Yesterday prominent conservative talk-show host Vicki McKenna (born, ironically, in Rockford, Illinois, a favored hideout of the Wisconsin “Badger 14” senators) interviewed Wisconsin state Senator Leah Vukmir (R-Wauwatosa).
Senator Vukmir addressed the very real adverse consequences that will be suffered by Wisconsin citizens, and particularly by the public employees who will lose their jobs, if the senators do not soon return. She has great respect for several of the absent senators and she holds out hope that at least one of them will muster the political courage necessary to return and head off these adverse consquences. Audio clip below. Partial transcript:
We think that once they realize that this is actually going to unfold, tomorrow or Monday — I mean, there are 1,500 employees, real people with real lives, who will lose their jobs if we cannot refinance our debt in the short term, in this budget-repair bill. And, so, this is not a game. And we have said this all along. It is what Governor Walker said in the very beginning. This is about protecting and preserving jobs. And by their lack of action, by them leaving the state, shirking their responsibilities, they are potentialy putting in harm’s way individuals and famlies who will now be losing jobs. And I think that’s unconscionable. You’ve left the building. You have opted not to participate in the process, and now you’re going to be hurting people.
If they were to be here, if they were to be part of the debate and to realize that we have taken into account many, many of the concerns that were raised during the hearings about this particular bill, they would realize that this bill is going to get our state on the right track. It’s going to prevent layoffs of teachers. It’s going to prevent layoffs of state workers, prevent layoffs of countless other municipal employees. And that is why we’re going down this path. So we hope they will be coming back tomorrow. If not, the next step has to happen.
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Dragging somebody in, and forcing them to sit in their seat to vote, isn’t really how the process should unfold. I would like to to believe — and I have high regard for several of the members, and I hope they have regard for the body that we have been given the privilege to represent — that they would not have to come in kicking and screaming, that they would realize that at some point they need to participate in the proess. And so I’m still going to hold out, with some optimism, that there will be a senator or two who will realize that they can no longer run away from the problem that is right here in the capitol.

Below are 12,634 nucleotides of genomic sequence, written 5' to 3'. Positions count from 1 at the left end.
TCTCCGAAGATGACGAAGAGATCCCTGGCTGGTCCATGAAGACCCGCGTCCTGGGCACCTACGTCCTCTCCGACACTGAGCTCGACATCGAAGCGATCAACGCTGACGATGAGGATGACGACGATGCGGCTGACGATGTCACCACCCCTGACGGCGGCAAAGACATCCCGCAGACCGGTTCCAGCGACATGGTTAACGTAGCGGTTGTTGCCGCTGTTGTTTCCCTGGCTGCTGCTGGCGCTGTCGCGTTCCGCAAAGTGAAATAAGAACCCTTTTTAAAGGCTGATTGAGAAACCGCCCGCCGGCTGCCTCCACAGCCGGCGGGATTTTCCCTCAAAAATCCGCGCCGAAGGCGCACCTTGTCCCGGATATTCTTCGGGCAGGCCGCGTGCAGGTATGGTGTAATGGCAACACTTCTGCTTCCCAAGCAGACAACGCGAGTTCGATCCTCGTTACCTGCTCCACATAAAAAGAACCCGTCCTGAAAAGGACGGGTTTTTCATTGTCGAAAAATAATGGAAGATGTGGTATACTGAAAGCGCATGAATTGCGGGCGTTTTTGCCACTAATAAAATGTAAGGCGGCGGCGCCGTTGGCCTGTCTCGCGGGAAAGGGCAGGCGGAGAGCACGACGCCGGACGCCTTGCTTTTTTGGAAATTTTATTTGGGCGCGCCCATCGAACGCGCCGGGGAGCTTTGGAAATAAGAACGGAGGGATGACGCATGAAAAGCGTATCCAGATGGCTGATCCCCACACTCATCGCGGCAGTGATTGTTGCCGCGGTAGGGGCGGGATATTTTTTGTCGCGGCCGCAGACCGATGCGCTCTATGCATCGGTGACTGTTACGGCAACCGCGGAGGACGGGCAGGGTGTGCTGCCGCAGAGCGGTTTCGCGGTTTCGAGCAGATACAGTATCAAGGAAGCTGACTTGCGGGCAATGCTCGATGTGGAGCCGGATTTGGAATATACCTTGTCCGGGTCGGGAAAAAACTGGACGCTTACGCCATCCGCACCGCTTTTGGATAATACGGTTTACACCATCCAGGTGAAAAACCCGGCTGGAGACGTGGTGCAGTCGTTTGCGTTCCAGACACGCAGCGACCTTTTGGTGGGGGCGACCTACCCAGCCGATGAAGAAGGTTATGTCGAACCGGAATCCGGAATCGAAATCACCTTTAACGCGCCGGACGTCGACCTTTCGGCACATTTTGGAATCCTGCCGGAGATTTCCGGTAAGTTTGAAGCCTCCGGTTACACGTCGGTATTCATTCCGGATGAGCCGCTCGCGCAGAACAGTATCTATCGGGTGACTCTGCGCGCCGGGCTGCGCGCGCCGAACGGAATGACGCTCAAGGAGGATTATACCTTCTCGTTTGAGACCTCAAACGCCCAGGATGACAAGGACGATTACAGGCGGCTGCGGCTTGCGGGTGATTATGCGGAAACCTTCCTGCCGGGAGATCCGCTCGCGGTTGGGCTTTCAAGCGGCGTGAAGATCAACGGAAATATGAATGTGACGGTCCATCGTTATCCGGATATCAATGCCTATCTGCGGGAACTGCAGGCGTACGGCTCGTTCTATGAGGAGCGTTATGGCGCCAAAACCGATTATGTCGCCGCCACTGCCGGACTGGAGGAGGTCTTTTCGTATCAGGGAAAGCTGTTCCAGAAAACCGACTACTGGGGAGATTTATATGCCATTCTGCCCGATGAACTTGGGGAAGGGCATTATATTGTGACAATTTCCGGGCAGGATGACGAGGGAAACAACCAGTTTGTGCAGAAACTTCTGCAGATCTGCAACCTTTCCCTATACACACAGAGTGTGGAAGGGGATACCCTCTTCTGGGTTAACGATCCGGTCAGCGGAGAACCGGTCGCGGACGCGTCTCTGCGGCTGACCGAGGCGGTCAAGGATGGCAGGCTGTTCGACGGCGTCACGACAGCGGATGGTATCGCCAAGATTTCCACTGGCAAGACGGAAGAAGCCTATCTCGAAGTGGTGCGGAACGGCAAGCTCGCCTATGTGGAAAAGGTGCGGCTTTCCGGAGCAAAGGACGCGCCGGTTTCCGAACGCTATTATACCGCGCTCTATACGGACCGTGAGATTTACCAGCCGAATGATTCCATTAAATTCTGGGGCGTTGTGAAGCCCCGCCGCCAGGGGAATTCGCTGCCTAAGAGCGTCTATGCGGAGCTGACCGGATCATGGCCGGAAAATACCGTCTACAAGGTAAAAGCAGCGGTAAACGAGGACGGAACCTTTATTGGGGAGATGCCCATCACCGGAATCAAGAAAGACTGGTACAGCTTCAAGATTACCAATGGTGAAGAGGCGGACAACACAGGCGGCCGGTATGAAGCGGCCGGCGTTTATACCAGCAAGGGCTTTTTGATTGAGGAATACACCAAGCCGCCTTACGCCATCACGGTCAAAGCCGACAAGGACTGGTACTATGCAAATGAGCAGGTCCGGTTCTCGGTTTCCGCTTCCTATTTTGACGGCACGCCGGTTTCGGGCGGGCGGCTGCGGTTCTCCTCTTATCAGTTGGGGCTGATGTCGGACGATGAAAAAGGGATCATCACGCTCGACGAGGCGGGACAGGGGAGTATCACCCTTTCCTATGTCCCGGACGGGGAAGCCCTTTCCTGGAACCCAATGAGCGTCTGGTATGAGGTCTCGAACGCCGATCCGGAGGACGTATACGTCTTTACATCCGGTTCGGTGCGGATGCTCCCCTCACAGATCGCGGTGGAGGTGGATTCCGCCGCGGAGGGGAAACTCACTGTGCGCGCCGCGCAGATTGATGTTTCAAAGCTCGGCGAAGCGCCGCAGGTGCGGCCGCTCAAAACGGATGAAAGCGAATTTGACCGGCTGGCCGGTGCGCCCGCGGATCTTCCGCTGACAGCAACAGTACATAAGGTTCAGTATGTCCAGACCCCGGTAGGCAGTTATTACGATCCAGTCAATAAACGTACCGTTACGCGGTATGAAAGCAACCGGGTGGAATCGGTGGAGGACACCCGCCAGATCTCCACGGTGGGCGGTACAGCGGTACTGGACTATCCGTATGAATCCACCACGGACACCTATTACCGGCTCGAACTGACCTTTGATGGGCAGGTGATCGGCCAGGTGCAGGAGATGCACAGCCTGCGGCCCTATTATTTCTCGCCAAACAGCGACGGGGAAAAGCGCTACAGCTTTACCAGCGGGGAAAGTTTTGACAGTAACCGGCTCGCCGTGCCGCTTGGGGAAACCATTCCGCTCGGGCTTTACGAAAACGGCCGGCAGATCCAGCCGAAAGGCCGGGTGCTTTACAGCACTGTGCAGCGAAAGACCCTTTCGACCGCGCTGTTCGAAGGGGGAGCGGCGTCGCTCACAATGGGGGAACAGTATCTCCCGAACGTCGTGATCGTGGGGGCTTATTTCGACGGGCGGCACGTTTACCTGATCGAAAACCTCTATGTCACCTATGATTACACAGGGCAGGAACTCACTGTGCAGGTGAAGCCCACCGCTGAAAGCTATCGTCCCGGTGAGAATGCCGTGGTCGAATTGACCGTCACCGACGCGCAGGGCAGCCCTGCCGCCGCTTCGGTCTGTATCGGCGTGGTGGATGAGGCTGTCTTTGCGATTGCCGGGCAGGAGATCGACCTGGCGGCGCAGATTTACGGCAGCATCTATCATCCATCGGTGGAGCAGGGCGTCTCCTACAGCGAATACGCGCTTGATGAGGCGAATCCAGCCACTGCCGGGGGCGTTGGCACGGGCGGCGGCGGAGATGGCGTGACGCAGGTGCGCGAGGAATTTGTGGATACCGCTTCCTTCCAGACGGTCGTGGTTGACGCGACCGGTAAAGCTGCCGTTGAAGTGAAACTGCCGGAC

One hopes that Senator Tim Cullen, at minimum, will soon present the needed profile in courage. As previously noted by this blog (here), very early on Senator Cullen went on record as supporting only a very brief period of the senators’ absence from the capitol. On February 19, just two days into the odyssey of the “Badger 14,” Senator Cullen stated, in an interview with Frank Schultz of the Janesville Gazette, that he supported only “one more day of holding out”: “‘I think we made our point, and I think it does give people another day or so to find out what’s in the bill, if they care to find out,’ Cullen said.”
Indeed, from the very beginning Senator Cullen had been dubious of the idea of the senators leaving the capitol to hold the legislative process hostage. In an interview with WKBT at the capitol on February 17, just before he and the other senators left the state, Senator Cullen stated he “wasn’t part of the decision” made by the Democrat caucus to leave the capitol, and he didn’t understand the point of the effort: “I asked what the endgame was, and I didn’t get an answer. That’s what concerns me. . . . I don’t understand the endgame.” Video of that interview on WKBT’s website here; YouTube version below.